Circles are everywhere, especially on the PSAT/NMSQT. It’s no accident that English contains so many references to circles: circle of friends, water circling the drain, coming full circle, and so forth. When you hit a circle question on the PSAT/NMSQT, remember these facts:

The radius is a straight line from the center of the circle to its edge. In a test question, the radius is represented by the letter r.

The diameter is a straight line from one edge of the circle to another, passing through the center of the circle. The diameter equals twice the radius.

The circumference of a circle is the distance around its edge. The formula for circumference is 2πr. The strange symbol is pi and equals approximately 22/7 or approximately 3.14. Generally, when you’re asked to figure out a question with π in it, the answer choices are expressed with π also. You don’t need to multiply by 22/7 or 3.14 or use the π button on your calculator.
Note: This formula appears in the information box on the exam.

An arc is any portion of the circumference. You may be asked to find the length of an arc. No sweat! First, calculate the entire circumference. Next, figure out the degreemeasure of the arc. That’s the angle formed when you draw lines from each end of the arc to the center of the circle.
Usually, the diagram accompanying the question tells you the degreemeasure of the arc, as in this figure:
The degreemeasure of arc YZ is 45°. (If you’re not told the degreemeasure, the diagram will contain another clue — a triangle or perhaps a vertical angle that enables you to compute the degreemeasure.
Don’t confuse degreemeasure with length. You can have a pizza big enough to fill Times Square or one small enough to fit on a child’s plate. A slice of each of those pies may have the same degreemeasure, even though you get indigestion after eating the first and hunger pangs after gobbling the second.
Divide the degreemeasure by 360. Now you know what fraction of the entire circumference the arc represents. In the figure, divide 45 by 360, which gives you ^{1}/_{8}. Now multiply the circumference by ^{1}/_{8}, and you know how long arc YZ is.
You may not be able to determine the circumference of the circle in normal, howmanyfeetofcarpetingdoIneed numbers. The circumference you calculate may turn out to be 320π, for example. Then, in the preceding example, the arc measures 1/8 of that number, or 40π.

The area of a circle is πr^{2}. In other words, square the radius and multiply the result by π. Note: This formula appears in the information box on the exam. You may be asked to find the area of a sector, a wedge cut out of the circle like a piece of pie.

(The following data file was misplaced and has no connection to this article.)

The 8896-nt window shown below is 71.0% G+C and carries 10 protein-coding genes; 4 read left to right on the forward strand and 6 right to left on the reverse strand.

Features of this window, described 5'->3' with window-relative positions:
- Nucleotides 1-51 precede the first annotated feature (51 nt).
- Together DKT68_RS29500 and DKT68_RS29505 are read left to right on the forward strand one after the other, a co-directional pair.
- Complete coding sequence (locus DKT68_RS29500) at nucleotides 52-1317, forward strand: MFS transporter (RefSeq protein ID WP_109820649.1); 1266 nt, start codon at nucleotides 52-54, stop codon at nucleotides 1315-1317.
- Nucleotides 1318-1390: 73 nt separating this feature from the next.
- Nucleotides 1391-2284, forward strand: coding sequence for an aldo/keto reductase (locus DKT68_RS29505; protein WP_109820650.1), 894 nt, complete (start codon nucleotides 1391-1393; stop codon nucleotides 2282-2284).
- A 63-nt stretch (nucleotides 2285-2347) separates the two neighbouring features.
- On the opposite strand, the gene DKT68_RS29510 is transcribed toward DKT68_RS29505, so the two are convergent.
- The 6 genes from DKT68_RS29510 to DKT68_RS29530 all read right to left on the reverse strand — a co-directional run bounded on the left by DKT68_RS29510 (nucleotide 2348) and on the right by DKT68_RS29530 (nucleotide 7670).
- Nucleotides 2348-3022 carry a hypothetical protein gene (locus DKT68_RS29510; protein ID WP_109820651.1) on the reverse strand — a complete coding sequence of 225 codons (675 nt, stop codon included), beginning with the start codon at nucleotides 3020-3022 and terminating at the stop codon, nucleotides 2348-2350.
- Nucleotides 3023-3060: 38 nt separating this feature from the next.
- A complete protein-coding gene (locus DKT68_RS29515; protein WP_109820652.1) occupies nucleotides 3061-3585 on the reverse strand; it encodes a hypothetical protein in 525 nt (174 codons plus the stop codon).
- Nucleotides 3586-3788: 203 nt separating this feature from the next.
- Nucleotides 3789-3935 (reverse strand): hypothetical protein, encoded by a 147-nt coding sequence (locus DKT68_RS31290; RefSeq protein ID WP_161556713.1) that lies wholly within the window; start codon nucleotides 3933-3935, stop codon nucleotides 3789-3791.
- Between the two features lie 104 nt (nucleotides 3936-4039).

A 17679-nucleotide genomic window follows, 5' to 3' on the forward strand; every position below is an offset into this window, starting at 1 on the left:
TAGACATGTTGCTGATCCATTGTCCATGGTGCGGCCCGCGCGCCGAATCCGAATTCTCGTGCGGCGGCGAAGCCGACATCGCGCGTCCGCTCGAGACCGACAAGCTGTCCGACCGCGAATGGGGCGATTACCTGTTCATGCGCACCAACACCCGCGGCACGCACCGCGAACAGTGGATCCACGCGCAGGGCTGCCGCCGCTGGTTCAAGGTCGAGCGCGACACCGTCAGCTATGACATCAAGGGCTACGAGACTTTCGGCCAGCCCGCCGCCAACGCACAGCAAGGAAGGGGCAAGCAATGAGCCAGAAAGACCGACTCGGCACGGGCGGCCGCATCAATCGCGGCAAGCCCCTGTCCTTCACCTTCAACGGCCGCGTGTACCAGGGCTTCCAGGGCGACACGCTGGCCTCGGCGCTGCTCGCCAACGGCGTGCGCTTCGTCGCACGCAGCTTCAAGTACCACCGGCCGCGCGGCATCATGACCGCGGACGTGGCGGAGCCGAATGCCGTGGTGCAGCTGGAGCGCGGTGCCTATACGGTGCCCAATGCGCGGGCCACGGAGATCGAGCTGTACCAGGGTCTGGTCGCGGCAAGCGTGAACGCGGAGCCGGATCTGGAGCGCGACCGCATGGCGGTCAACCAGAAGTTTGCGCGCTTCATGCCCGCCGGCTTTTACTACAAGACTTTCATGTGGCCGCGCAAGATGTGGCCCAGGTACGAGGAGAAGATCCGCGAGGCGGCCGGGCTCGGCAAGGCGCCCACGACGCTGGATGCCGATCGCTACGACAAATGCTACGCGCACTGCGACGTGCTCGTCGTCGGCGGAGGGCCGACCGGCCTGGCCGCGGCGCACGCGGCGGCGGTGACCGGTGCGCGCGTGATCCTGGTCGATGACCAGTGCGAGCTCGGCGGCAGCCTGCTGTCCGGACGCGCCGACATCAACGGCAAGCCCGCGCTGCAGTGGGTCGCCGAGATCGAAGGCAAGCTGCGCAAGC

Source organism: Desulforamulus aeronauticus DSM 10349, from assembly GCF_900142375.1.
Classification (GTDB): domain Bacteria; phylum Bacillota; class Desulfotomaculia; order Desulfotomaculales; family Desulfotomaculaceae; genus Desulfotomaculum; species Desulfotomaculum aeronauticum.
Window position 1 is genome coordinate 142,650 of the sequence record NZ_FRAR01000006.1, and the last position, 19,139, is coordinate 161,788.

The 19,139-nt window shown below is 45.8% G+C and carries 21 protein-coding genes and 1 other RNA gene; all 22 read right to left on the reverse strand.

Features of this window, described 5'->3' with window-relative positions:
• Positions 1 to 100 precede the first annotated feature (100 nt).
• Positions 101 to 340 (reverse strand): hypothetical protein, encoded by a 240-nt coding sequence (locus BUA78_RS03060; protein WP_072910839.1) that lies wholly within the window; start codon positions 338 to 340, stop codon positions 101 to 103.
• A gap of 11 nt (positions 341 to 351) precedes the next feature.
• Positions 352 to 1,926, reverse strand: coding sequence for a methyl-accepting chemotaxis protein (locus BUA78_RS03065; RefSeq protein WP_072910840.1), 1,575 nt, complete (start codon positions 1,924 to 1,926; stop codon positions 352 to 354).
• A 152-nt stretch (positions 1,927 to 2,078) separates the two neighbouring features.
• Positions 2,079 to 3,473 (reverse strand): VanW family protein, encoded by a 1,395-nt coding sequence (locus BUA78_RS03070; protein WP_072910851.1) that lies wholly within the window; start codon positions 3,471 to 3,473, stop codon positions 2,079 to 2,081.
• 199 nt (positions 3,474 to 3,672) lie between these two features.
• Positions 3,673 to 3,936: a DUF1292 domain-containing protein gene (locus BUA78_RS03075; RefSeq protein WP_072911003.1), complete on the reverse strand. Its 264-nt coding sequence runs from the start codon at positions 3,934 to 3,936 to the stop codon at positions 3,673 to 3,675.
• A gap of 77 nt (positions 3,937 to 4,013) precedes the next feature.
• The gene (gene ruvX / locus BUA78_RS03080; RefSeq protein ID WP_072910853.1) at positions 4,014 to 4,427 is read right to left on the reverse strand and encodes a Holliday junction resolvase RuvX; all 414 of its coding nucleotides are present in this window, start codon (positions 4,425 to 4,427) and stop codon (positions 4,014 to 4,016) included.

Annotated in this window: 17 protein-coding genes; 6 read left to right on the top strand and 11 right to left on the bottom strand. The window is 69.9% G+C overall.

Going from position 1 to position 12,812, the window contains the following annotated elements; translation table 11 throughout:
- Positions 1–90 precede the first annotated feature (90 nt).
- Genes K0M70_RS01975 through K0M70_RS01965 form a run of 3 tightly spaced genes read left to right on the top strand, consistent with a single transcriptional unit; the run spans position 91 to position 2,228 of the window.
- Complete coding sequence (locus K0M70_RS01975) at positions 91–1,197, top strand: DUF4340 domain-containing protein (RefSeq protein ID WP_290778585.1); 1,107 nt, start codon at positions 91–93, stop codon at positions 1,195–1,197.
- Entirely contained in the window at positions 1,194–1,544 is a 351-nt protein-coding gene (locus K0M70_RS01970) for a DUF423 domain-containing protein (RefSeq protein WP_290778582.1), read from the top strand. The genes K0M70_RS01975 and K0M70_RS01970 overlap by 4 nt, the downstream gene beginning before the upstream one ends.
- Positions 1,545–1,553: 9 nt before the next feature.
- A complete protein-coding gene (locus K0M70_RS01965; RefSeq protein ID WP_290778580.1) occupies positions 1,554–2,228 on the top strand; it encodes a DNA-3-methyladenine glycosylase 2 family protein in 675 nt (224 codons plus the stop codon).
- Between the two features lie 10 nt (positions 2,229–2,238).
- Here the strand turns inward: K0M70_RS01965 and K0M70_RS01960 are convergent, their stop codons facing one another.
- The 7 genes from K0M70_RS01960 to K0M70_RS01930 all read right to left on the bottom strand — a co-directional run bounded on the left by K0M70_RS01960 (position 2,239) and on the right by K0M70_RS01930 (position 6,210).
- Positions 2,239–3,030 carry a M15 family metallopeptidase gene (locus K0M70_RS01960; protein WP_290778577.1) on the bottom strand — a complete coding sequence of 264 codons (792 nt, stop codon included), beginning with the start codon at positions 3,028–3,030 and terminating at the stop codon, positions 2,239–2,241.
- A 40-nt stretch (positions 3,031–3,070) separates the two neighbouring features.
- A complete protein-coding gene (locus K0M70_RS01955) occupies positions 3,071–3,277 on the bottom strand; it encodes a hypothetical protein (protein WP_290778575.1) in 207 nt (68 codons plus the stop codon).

This kind of problem is as easy as, well, pie. Just find the total area of the circle, divide the degreemeasure of the sector by 360, and then multiply the total area of the circle by the result. In the preceding figure, for example, imagine that you had enough information to calculate a total area of 800 square feet.
The area of the sector XYZ is 800 x 1/8, or 100 square feet. Or, your answer choice may be 1/8πr^{2}.
Sometimes the PSAT/NMSQT presents you with one shape inside another. Then you have to determine something odd — the area of the shaded portion, perhaps. Don’t panic. The question always contains enough information to give you an answer. First deal with each shape separately and then figure out how the shapes are related.
Workout time! Try these problems:

The area of a circle is 50ð. What is the diameter of the circle?
(A) 5
(B)
(C) 10
(D)
(E) 50

A wire can be formed into a circle or a square. What is the ratio of the area of the circle to the area of the square?
(A) 1:4
(B) 1:3
(C) 2:π
(D) 4:π
(E) 8:π

A 14inch diameter pizza is cut into slices with 30̊ central angles. Which answer is closest to the combined area of two slices of pizza?
(A) 8 square inches
(B) 13 square inches
(C) 16 square inches
(D) 19 square inches
(E) 26 square inches
Now check your answers.

D.
Remember that the area of a circle is πr^{2}, so you can solve for the radius:
Don’t be tricked by Choice (B); remember that you want the diameter, which is twice as long as the radius, or Choice (D).

D. 4:ð
This is one of those problems that’s so much easier if you plug in a number; in this case pick a length for the wire — 4, perhaps. If the wire is 4 units long, then the square it forms is 1 unit long on each side and has an area of 1. Bend the 4unitlong wire into a circle, and the circle’s circumference is 4 units.
Now you can discover the radius using
The area of that circle is
The ratio of the area of the circle to the square is
But that’s not an option. Multiply both sides by π, and you get Choice (D).

E. 26 square inches
The pizza’s total area has to be A = πr^{2}, and the radius is 7 inches (half of the diameter). That means that the area is π(7)^{2} = 49π = 154 square inches. 30° is 1/12 of 360°, so the area of one slice is 1/12 of 154, or about 12.8 square inches.
You want the area of two slices, so don’t be fooled by Choice (B): 2 x 12.8 is approximately 25.6 inches, or 26 inches, Choice (E).